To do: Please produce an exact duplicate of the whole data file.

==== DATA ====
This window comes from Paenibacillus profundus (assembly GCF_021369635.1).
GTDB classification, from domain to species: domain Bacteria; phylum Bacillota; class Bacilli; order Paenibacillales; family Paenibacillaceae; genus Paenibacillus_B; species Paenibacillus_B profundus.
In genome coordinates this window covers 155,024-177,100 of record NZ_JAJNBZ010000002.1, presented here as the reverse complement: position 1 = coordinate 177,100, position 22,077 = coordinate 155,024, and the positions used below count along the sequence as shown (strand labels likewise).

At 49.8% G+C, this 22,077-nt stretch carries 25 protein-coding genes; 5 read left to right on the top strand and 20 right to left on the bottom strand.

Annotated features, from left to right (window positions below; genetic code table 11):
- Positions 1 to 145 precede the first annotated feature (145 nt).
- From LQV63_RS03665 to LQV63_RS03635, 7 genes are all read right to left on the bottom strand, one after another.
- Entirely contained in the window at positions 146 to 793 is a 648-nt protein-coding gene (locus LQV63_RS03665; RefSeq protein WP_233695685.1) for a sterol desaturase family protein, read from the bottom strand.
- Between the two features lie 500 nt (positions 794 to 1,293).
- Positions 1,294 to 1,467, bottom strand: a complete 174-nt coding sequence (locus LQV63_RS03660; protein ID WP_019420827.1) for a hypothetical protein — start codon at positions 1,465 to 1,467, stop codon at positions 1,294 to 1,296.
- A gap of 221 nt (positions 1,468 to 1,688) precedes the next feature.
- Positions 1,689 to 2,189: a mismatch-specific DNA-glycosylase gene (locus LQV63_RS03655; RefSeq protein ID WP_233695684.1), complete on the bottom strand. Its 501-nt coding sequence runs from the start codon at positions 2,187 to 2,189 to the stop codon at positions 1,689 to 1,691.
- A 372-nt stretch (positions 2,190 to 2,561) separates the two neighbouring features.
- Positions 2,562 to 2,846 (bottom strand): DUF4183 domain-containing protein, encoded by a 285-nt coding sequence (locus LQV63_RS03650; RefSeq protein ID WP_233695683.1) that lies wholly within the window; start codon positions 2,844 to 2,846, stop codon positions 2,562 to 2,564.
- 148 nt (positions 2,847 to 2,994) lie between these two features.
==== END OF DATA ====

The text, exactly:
This window comes from Paenibacillus profundus (assembly GCF_021369635.1).
GTDB classification, from domain to species: domain Bacteria; phylum Bacillota; class Bacilli; order Paenibacillales; family Paenibacillaceae; genus Paenibacillus_B; species Paenibacillus_B profundus.
In genome coordinates this window covers 155,024-177,100 of record NZ_JAJNBZ010000002.1, presented here as the reverse complement: position 1 = coordinate 177,100, position 22,077 = coordinate 155,024, and the positions used below count along the sequence as shown (strand labels likewise).

At 49.8% G+C, this 22,077-nt stretch carries 25 protein-coding genes; 5 read left to right on the top strand and 20 right to left on the bottom strand.

Annotated features, from left to right (window positions below; genetic code table 11):
- Positions 1 to 145 precede the first annotated feature (145 nt).
- From LQV63_RS03665 to LQV63_RS03635, 7 genes are all read right to left on the bottom strand, one after another.
- Entirely contained in the window at positions 146 to 793 is a 648-nt protein-coding gene (locus LQV63_RS03665; RefSeq protein WP_233695685.1) for a sterol desaturase family protein, read from the bottom strand.
- Between the two features lie 500 nt (positions 794 to 1,293).
- Positions 1,294 to 1,467, bottom strand: a complete 174-nt coding sequence (locus LQV63_RS03660; protein ID WP_019420827.1) for a hypothetical protein — start codon at positions 1,465 to 1,467, stop codon at positions 1,294 to 1,296.
- A gap of 221 nt (positions 1,468 to 1,688) precedes the next feature.
- Positions 1,689 to 2,189: a mismatch-specific DNA-glycosylase gene (locus LQV63_RS03655; RefSeq protein ID WP_233695684.1), complete on the bottom strand. Its 501-nt coding sequence runs from the start codon at positions 2,187 to 2,189 to the stop codon at positions 1,689 to 1,691.
- A 372-nt stretch (positions 2,190 to 2,561) separates the two neighbouring features.
- Positions 2,562 to 2,846 (bottom strand): DUF4183 domain-containing protein, encoded by a 285-nt coding sequence (locus LQV63_RS03650; RefSeq protein ID WP_233695683.1) that lies wholly within the window; start codon positions 2,844 to 2,846, stop codon positions 2,562 to 2,564.
- 148 nt (positions 2,847 to 2,994) lie between these two features.